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Switzerland's Sewers Contain $1.8 Million Worth of Gold

Switzerland's Sewers Contain $1.8 Million Worth of Gold

A 2015 study by Arizona State University found as much as US$13 million worth of metals in sewage waters produced every year in a city with a million people, US$2.6 million of which is gold and silver. The concentrations measured do not pose risks to the environment - and recycling would not be economically worthwhile.

Other rare earth metals, like gadolinium and heavy meal niobium, were also found in the Swiss wastewater, the report details. While the ultimate fate of the various elements has been little studied to date, a large proportion is known to enter wastewater.

Scientists have struck gold in an unlikely place: Swiss sewage and waste water treatment plants.

In addition to gold, nearly 3,000 kg of silver - equivalent to a value of Rs 11 crore- was going to waste every year, most if being residue from chemical and medical industries.

The concentrations of metals in most cases do not harm the environment, according to the study, which was commissioned by Switzerland's Federal Office for the Environment.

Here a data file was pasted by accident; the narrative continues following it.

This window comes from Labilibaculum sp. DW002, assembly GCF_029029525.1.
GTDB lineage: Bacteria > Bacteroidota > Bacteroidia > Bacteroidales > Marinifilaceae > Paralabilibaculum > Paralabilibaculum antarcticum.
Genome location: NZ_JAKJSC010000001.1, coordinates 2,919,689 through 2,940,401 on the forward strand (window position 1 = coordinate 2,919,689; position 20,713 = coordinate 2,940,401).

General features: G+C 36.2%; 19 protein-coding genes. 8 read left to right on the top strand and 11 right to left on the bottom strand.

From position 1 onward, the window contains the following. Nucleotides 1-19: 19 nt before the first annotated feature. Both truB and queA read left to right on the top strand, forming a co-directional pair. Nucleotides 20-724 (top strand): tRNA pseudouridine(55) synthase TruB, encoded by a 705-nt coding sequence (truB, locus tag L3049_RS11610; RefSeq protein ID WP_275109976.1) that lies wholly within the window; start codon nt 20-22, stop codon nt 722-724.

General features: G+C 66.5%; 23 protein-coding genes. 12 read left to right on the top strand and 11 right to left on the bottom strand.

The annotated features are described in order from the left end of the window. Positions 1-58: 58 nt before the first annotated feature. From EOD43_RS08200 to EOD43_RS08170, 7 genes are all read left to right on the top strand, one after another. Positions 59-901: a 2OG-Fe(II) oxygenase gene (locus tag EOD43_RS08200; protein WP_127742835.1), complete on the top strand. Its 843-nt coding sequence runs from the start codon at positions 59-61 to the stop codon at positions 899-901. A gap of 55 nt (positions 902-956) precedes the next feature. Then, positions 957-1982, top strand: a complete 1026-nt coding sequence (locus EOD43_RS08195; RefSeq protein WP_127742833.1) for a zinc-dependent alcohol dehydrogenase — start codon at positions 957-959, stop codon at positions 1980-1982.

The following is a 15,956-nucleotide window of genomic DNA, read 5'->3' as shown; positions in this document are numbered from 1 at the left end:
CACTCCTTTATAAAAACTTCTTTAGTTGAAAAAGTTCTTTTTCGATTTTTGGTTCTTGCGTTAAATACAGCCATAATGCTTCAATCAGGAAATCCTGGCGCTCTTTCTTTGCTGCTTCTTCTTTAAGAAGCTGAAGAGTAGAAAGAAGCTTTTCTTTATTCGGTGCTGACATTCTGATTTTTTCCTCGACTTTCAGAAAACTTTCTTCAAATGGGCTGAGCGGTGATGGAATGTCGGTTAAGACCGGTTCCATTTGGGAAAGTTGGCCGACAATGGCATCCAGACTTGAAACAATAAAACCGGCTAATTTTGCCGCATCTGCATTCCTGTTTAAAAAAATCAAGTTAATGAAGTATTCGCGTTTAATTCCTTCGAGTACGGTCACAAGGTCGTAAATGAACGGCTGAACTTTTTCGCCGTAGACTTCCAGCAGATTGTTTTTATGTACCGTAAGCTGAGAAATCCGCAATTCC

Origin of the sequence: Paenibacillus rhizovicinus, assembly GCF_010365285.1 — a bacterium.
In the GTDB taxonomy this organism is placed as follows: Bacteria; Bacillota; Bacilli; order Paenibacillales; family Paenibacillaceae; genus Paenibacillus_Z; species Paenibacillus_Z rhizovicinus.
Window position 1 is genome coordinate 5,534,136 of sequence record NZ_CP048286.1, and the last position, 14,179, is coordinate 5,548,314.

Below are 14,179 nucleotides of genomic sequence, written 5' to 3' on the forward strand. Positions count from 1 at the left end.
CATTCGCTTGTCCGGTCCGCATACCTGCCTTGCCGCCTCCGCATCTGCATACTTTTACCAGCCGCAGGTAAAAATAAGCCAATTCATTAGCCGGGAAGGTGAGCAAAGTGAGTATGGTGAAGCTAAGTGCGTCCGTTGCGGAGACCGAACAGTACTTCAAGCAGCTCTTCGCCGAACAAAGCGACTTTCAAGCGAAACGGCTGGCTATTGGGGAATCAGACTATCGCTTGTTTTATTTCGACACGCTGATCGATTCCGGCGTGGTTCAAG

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In some sites, like Ticino, researchers say the concentrations of gold in the sewage sludge are "sufficiently high for recovery to be potentially worthwhile".

The study focused primarily not on recovery value, but on fluxes and mass balances: this is the first time trace elements in wastewater have been systematically surveyed for an industrialized country.

In one part of southern Switzerland that is home to several gold refineries, elevated levels of metal deposits might even be worth collecting.

The researchers believe the tiny flecks of gold flow into the waste water system from the country's famed watchmaking industry and gold refineries.